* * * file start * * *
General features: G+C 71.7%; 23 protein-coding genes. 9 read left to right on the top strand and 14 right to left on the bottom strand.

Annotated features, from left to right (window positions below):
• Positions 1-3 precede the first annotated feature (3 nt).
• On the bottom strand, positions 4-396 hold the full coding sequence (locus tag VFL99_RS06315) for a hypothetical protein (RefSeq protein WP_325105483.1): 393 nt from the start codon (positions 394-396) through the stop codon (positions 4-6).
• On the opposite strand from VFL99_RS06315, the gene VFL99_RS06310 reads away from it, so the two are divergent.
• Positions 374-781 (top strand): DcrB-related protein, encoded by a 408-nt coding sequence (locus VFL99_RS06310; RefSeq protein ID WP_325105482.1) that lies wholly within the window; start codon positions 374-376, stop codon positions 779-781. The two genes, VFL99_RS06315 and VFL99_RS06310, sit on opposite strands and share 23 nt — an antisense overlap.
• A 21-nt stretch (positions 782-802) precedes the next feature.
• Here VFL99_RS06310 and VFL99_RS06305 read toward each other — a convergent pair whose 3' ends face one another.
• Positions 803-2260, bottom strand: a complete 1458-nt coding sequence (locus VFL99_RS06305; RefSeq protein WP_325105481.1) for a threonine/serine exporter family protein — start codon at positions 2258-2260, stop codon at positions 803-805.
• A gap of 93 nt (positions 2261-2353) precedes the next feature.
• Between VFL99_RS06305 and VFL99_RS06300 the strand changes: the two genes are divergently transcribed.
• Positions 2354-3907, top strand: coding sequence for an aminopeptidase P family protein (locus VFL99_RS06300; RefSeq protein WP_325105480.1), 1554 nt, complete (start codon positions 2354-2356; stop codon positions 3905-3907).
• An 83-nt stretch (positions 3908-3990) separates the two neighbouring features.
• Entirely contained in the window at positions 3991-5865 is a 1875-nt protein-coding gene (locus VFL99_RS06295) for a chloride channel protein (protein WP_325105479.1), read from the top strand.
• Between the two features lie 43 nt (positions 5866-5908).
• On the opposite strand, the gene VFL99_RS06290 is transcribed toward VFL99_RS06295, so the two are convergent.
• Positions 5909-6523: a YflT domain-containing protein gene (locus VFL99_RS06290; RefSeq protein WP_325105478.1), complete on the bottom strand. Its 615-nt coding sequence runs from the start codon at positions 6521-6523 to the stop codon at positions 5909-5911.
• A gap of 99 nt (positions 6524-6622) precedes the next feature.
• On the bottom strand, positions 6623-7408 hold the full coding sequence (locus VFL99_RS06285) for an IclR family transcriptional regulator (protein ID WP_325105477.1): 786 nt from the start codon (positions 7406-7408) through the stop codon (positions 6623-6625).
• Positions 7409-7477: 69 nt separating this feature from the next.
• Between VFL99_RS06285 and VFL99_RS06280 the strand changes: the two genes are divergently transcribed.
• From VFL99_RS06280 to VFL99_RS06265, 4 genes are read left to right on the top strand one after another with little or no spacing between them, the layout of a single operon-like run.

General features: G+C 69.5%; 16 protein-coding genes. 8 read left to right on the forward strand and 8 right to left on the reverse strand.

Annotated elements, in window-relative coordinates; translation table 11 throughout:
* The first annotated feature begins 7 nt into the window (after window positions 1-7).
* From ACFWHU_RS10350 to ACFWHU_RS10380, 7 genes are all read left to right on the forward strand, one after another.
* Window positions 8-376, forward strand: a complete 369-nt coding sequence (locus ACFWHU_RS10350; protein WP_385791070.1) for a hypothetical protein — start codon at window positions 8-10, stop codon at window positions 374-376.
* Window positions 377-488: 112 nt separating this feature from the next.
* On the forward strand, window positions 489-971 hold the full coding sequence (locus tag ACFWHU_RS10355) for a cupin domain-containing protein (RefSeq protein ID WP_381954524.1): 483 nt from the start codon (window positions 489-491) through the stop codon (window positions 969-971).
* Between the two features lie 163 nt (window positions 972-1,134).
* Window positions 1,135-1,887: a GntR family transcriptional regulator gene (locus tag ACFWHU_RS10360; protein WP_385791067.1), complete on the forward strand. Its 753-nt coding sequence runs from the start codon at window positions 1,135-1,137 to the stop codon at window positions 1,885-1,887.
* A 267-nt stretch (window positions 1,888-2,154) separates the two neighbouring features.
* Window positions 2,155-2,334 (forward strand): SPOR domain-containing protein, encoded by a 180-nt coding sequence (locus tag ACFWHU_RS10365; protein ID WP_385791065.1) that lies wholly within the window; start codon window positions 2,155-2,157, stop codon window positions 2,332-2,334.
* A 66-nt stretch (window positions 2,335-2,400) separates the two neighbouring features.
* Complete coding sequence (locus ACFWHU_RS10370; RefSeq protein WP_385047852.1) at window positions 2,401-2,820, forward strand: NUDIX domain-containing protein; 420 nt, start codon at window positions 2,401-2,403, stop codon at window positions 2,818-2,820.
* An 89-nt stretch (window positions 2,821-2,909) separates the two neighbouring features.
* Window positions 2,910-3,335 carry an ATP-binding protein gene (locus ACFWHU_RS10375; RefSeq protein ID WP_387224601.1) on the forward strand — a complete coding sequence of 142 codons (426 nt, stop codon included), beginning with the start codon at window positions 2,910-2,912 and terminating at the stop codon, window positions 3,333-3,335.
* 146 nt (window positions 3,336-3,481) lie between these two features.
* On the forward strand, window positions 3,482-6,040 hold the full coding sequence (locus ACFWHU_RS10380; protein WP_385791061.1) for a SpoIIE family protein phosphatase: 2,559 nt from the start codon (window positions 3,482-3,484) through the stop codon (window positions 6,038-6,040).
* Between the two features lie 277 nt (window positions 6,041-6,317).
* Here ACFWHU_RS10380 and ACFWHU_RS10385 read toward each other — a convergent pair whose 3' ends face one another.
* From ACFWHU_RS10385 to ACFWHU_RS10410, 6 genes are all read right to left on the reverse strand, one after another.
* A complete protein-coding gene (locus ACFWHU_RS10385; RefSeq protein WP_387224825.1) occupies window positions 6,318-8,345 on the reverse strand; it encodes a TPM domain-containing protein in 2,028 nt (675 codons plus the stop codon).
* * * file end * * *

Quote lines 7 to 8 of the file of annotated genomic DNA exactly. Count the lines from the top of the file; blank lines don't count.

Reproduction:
• A 21-nt stretch (positions 782-802) precedes the next feature.
• Here VFL99_RS06310 and VFL99_RS06305 read toward each other — a convergent pair whose 3' ends face one another.